Shares of data warehouse-as-a-service Snowflake (NYSE:SNOW) fell 5.34% in the afternoon session after Netflix and Tesla's earnings results led to weakness in tech today, with investors possibly taking profits on winners. Specifically, Netflix missed on revenue, driven by weaker revenue per subscriber, and also guided to Q3 revenue below expectations. The much-awaited topline tailwind from advertising revenue is not helping yet, which also added to the disappointment. With the stock up 60+% year-to-date heading into earnings, the market was clearly expecting a lot and pricing in a lot of good news.
Additionally, Tesla reported weaker-than-expected operating margins and free cash flow, and vehicle production will slow in Q3 due to factory shutdowns for maintenance and improvement. CEO Musk mentioned that Tesla could cut prices if economic conditions deteriorated and cited an uncertain macro backdrop a few times during the earnings call. With well over half of companies that have reported Q2 earnings thus far showing better-than-expected results, this commentary was worrisome. Lastly, Tesla stock had even more good news priced in, having headed into earnings up well over 100% year-to-date.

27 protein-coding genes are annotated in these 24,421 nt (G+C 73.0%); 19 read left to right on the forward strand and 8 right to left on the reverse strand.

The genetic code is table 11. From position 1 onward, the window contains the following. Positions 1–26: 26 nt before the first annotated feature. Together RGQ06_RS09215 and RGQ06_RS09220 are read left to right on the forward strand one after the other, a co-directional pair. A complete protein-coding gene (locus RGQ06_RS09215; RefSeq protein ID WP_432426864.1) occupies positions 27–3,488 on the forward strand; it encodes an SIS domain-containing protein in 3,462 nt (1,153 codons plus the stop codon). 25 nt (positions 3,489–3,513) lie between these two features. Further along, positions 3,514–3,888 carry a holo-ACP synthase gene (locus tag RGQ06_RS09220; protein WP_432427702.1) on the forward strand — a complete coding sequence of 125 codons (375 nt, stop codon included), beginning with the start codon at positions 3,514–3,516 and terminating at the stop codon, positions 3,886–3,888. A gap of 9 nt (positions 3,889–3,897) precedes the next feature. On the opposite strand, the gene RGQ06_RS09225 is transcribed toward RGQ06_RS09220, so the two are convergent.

The Nasdaq index was up roughly 35% year-to-date as of yesterday. There are many software, internet, and general tech names up 50% or more year-to-date, so today's results from Netflix and Tesla were probably a splash of cold water, causing some to reign back near-term expectations or to take profits and realize some gains more than halfway through calendar 2023. Note that today's S&P 500's performance (down much less than the Nasdaq) and the Dow's performance (actually up on the day) further support the narrative that it is specifically tech stocks being impacted today.
What is the market telling us:
Snowflake's shares are very volatile and over the last year have had 47 moves greater than 5%. In context of that, today's move is indicating the market considers this news meaningful but not something that would fundamentally change its perception of the business. The previous big move was about 2 months ago, when the stock dropped 13.4% on the news that the company reported first-quarter revenue, product revenue, and earnings per share (EPS) that surpassed analysts' expectations. Gross margin also improved. However, net retention rate deteriorated.
In addition, both next quarter and full year guidance for product revenue and operating income margin missed expectations--this is the major driver of the stock move down. Product revenue guidance was lowered, with the company observing slower-than-expected revenue growth since Easter, as customers remained hesitant to sign large multi-year deals. Overall, it was a complicated quarter for Snowflake with a weak near-term outlook.
Snowflake is up 29.6% since the beginning of the year, but at $175.62 per share it is still trading 11.3% below its 52-week high of $197.98 from September 2022. Investors who bought $1,000 worth of Snowflake's shares at the IPO in September 2020 would now be looking at an investment worth $691.61.
Is now the time to buy Snowflake? Access our full analysis of the earnings results here, it's free.